If we had to pick a
favorite activity out of all available to Baja travelers, a visit to the
magnificent cave paintings of the Sierra de San Francisco would be one
of the top two. Granted, a visit to the cave paintings of
Sierra de San Francisco of Baja is not the easiest thing to accomplish, but the
reward is certainly worth the effort.
There are cave paintings
and rock art in
many locations in Baja. Some locations are relatively easy to get to and
more difficult. The best and most well preserved sites are, of course,
the ones that require the most difficult journey. A journey to
cave paintings of the Sierra de San Francisco is definitely a serious Baja
The existence of the cave
paintings were known to Spanish missionaries in the 1700's. They
only became known to the the outside world in 1962, when an expedition
was initiated by mystery writer Erle Stanley Gardner. The painters
were probably ancestors of the Cochimi Indians who were early
inhabitants of the area, but
the motives for their primitive art are still unknown.
Originally the paintings were thought to be somewhere around 2000 years
old. Recent carbon dating tests have suggested that some of the
paintings may have been painted as many as 7500 years ago. The
method used in the carbon dating process has been disputed. We
are not going to get involved in a debate about "who done it" or "how
old" the cave paintings are. We do know, from visits to several of
the sites, that these ancient cave paintings are one of Baja's
greatest treasures. We have posted links to a few research sites
at the end of this article.
At bare minimum you
should set aside a full day to see the caves up close. There is
one cave, Cueva del Ratón in the Sierra de San Francisco, that can easily be
visited in a day from San Ignacio by way of vehicle. No hiking is
involved to visit this site. There are a couple of other caves at
El Palmarito, east of San Ignacio, that can be visited in day, by way of
vehicle and then riding trained mules. This excursion requires some medium hiking
get close to the cave site.
But...since you are already in
central Baja, and the chances are you will never do this again why not do it
right. Plan to spend at least two nights in the mountain canyons.
This way you can visit five or six different sites without wearing
yourself out. When you are back in civilization, reliving your
trip, I guarantee that you will be thankful you spent the extra time.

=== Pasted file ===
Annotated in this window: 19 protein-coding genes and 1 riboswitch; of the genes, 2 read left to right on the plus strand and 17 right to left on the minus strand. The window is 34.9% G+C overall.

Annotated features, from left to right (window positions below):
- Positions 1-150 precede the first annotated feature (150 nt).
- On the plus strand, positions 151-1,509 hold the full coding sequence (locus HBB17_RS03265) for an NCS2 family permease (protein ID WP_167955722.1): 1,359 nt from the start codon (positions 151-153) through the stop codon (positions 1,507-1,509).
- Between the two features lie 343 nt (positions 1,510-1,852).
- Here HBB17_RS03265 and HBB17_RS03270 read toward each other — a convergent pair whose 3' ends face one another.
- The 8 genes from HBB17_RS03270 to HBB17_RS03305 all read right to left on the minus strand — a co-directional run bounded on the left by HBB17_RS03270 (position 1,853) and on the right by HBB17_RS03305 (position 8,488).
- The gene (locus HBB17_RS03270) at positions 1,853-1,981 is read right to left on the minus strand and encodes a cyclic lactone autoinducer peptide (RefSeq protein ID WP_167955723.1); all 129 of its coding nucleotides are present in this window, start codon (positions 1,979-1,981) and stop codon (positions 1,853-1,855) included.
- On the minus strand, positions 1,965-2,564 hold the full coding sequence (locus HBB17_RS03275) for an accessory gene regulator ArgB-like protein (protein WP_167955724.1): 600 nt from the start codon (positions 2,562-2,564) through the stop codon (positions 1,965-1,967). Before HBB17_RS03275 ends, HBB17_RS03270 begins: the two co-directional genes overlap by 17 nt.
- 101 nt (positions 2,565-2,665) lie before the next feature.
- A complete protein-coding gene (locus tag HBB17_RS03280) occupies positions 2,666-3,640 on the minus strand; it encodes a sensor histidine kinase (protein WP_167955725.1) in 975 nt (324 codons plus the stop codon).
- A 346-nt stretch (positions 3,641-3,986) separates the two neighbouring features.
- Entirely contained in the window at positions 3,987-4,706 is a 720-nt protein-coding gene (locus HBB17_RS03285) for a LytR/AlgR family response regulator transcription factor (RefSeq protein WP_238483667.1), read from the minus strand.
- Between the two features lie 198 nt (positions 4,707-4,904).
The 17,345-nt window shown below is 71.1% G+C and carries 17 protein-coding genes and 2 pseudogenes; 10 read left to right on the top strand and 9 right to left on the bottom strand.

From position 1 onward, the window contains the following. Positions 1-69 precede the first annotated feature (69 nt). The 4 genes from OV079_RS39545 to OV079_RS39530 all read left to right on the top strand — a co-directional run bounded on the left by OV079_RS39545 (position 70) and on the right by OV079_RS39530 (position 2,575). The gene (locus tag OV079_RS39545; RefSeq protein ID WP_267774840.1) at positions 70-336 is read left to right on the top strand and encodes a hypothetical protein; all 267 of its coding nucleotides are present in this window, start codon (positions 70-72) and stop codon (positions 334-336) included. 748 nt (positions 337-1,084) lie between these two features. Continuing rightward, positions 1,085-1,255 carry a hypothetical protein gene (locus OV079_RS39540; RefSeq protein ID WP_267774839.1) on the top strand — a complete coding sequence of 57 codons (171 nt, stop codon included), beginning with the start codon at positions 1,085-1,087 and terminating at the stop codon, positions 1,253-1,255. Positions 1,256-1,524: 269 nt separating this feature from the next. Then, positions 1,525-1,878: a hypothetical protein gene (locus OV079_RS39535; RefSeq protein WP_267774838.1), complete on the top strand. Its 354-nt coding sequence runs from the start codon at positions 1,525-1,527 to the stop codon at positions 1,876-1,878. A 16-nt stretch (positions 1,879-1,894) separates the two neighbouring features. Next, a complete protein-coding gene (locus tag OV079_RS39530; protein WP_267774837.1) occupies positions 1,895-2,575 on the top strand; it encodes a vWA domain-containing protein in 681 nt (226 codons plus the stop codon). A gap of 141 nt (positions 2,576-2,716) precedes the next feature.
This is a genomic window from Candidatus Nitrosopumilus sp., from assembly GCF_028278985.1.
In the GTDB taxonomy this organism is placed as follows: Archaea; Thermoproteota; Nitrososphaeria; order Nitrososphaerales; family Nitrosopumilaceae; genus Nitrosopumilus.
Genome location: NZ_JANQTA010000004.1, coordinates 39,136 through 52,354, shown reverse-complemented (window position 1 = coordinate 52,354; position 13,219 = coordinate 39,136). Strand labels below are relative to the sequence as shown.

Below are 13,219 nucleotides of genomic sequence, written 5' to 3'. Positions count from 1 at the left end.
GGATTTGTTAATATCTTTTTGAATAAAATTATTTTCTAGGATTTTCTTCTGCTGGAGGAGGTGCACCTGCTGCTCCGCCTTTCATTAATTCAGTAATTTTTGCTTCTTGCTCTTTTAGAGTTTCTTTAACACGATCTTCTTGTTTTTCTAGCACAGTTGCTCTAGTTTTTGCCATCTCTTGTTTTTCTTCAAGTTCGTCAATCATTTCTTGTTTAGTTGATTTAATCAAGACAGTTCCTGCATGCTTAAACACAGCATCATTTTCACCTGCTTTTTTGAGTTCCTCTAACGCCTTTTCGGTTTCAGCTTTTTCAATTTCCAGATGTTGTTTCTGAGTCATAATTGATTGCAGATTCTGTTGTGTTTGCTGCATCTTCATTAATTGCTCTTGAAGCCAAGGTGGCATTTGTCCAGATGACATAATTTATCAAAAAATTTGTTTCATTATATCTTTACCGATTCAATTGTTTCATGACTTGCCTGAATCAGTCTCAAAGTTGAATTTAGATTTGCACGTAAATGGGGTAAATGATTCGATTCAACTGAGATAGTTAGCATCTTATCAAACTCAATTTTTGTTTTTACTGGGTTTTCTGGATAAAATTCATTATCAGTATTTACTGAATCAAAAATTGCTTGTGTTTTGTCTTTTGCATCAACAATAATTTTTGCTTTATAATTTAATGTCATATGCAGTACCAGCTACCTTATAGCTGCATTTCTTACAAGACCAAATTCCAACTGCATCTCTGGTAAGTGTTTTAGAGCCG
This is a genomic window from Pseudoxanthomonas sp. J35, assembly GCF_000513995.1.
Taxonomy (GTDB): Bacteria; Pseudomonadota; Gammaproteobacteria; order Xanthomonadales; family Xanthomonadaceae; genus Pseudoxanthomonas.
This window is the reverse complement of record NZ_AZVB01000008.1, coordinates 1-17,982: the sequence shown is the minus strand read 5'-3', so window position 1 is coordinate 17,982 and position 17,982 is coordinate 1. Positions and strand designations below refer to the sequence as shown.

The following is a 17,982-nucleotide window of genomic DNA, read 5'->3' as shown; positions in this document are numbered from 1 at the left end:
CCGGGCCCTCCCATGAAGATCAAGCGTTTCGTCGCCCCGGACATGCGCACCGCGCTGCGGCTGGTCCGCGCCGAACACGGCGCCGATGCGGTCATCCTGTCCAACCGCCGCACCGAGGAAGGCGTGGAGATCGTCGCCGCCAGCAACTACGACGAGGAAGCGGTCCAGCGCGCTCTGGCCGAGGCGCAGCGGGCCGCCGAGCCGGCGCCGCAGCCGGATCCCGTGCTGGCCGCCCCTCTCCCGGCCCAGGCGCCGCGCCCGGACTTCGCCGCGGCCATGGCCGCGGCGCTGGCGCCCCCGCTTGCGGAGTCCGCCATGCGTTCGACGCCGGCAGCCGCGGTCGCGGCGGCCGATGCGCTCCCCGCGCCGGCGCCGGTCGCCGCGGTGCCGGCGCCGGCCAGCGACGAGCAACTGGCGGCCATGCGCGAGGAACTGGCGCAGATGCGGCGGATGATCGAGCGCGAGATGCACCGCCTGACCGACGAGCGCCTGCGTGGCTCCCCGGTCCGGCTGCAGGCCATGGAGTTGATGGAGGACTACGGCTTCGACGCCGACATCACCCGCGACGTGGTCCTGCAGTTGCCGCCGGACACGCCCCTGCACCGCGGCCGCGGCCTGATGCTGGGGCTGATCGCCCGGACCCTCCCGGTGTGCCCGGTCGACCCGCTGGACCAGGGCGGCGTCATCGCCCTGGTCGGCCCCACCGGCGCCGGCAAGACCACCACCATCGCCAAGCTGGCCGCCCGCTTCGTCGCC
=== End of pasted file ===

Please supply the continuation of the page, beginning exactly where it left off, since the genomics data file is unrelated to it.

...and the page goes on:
trips into Sierra de San Francisco require a guide and a cave custodian
(both INAH approved) mules (even
if you are really hardcore and want to hike), burros and handlers for the
animals. You have to pack in tents, sleeping bags, cooking utensils
and enough food, water and supplies for the
number in your party plus the guides and animal handlers.
In addition to the paintings
themselves, there is the feeling of inner peace and serenity that a visit to Canón Santa
instills in it's visitors. This area, a beautiful palm-lined canyon, is absolutely quiet, incredibly
clean and the number of stars in the night sky will absolutely astound you.
Sleep comes easy and early in the canyon after a day of hiking to the caves.
the cave paintings falls under the guidance of Mexico's National Institute of
Anthropology and History (INAH). All
visitors to the cave paintings must purchase a special permit and must be accompanied by
a registered guide.
The necessary permits, guides and guided tours can
all be arranged in San Ignacio. If you are not proficient in Spanish
it may be best to use a tour company. If you are planning an official research
trip arrangements must be made through the INAH office in México City.
used Ecoturismo Kuyima in San Ignacio for cave painting and whale tours, on
more than one occasion, and we feel comfortable recommending them.
to ride mules or spend a couple of nights in the mountains...but you do want
to see some great cave paintings! Check this out,
Cave Paintings and Rock Art near
Mulegé. There are some easier day trips to some absolutely incredible sites
a bit further south. Mulegé is approximately two hours south of San
Ignacio, by car on the main Baja highway.
Cave Paintings and Rock Art near
(615) 154-0070 From U.S. dial 011 52 (615) 154-0070
NEW! SAN IGNACIO VIDEOS
!!! Please give us your feedback
about this site !!!
INAH office in San Ignacio (Spanish Only)
(615) 154-0222 From U.S. dial 011 52 (615) 154-0222
On-line Research links:
Cave Paintings and Cowboys of Baja California
by: Debra Valov
Great Mural Rock Art, Baja California
Images of Baja California: Images by Harry Crosby
U.C. San Diego, Special Collections Library